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Creativity Blocks

Constancy means that an individual becomes wedded to one way of looking at a problem or to using one approach to define, describe, or solve it. It is easy to see why constancy is common in problem solving since being constant, or consistent, is a highly valued attribute for most of us. We like to appear at leas moderately consistent in our approach to life, and constancy is often associated with maturity, honesty, and even intelligence.

On the other hand, constancy can inhibit solution of some kinds off problems. Consistency sometimes drives out creativity. Two illustrations of the constancy c block are vertical thinking and using only one thinking language.

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Vertical Thinking
The term vertical thinking was coined by Edward deBono (1968). It refers to defining a problem in a single way, then pursuing that definition without deviation until a solution is reached. No alternative definitions are considered. All information gathered and all alternatives generated are consistent with the original definition. In a search for oil, for example, vertical thinkers determine a spot for the hole and drill the hole deeper and deeper until they strike oil.

Lateral thinkers, on the other hand, generate alternative ways of viewing a problem and produce multiple definitions. Instead of drilling one hole deeper and deeper, later drill a number of holes in different places in search of oil. The vertical-thinking conceptual block arises from not being able to view the problem from multiple perspectives-to drill several holes-or to think laterally as well as vertically in problem solving. Problem definition is restricted.

A Single Thinking Language
A second manifestation of the constancy block is the use of only one thinking language. Most people think in words-that is, they think about a problem and solution in terms of verbal language. Rational problem solving reinforces this approach. Some writers, in fact, have argued that thinking cannot even occur without words (Vygotsky, 1962). Other thought languages are available, however, such nonverbal or symbolic languages (e.g., mathematics), sensory imagery (e.g., smelling or tactile sensation), feelings and emotions (e.g., happiness, fear, or anger and visual imagery (e.g., mental pictures). The more languages available to problem solvers, the better and more creative will be their solutions. As Koestler (196! puts it, "[Verbal] language can become a screen which stands between the thinking and reality. This is the reason that true creativity often starts where [verbal] language ends."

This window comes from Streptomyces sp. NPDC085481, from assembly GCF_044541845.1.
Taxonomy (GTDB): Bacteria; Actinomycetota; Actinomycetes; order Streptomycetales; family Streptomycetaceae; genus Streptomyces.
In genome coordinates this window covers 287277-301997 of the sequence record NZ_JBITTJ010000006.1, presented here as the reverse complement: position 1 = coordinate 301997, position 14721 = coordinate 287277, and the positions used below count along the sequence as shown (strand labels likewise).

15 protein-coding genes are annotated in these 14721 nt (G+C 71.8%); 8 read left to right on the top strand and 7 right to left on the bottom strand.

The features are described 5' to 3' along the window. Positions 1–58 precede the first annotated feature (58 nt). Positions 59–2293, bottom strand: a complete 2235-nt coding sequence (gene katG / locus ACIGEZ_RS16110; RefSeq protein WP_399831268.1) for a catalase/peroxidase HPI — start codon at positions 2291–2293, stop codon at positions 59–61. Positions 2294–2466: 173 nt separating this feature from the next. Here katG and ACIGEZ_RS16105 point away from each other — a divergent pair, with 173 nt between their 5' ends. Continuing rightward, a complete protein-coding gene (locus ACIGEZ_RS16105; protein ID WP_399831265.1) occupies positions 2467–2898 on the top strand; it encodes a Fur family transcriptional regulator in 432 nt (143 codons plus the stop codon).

Commitment can also serve as a conceptual block to creative problem solving. Once individuals become committed to a particular point of view, definition, solution, it is likely that they will follow through on that commitment.

A host of other studies have demonstrated the same phenomenon - that commitment can sometimes lead to dysfunctional or foolish decisions, rigidly defended Two forms of commitment that produce conceptual blocks are stereotyping based on past experiences and ignoring commonalities.

Stereotyping Based on Past Experiences
March and Simon (1958) point out that a major obstacle to innovative problem solving is that individuals tend to define present problems in terms of problems they have faced in the past. Current problems are usually seen as nations on some past situation, so the alternatives proposed to solve the current problem are ones.

Ignoring Commonalities
A second manifestation of the commitment block is failure to identify similarities among seemingly disparate pieces of data. This is among the most commonly identified blocks to creativity. It means that a person becomes committed to a particular point of view, to the fact that elements are different, and becomes unable to make connections, identify themes, or to perceive commonalities.


Some conceptual blocks occur not because of poor thinking habits or because of inappropriate assumptions but because of fear, ignorance, insecurity, or just plain mental laziness. Two especially prevalent examples of the complacency block are a lack of questioning and a bias against thinking.

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Sometimes the inability to solve problems results from a reticence to ask question to obtain information, or to search for data. Individuals might think that they will appear naive or ignorant if the)1 question something or attempt to redefine a problem. Asking questions puts them at risk of exposing their ignorance. It also may be threatening to others because it implies that what they accept may not be correct. This may create resistance, conflict, or even ridicule by others.

Bias Against Thinking
A second appearance of the complacency block is in an inclination to avoid doing mental work. This block, like most of the others, is partly a cultural bias as well as a personal bias. For example, assume that you passed by your subordinate's office one day and noticed him leaning back in his chair, staring out the window. A half hour later, as you passed by again, he had his feet up on the desk, still staring out the window. And twenty minutes later, you noticed that his demeanor hadn't changed much. What would be your conclusion? Most of us would assume that the fellow was not doing any/work. We would assume that unless we saw action, he wasn't being productive.

Source of Reference:
David Whetten and Kim Cameron, Developing Management Skills, , Prentice Hall. You can obtain this fine book here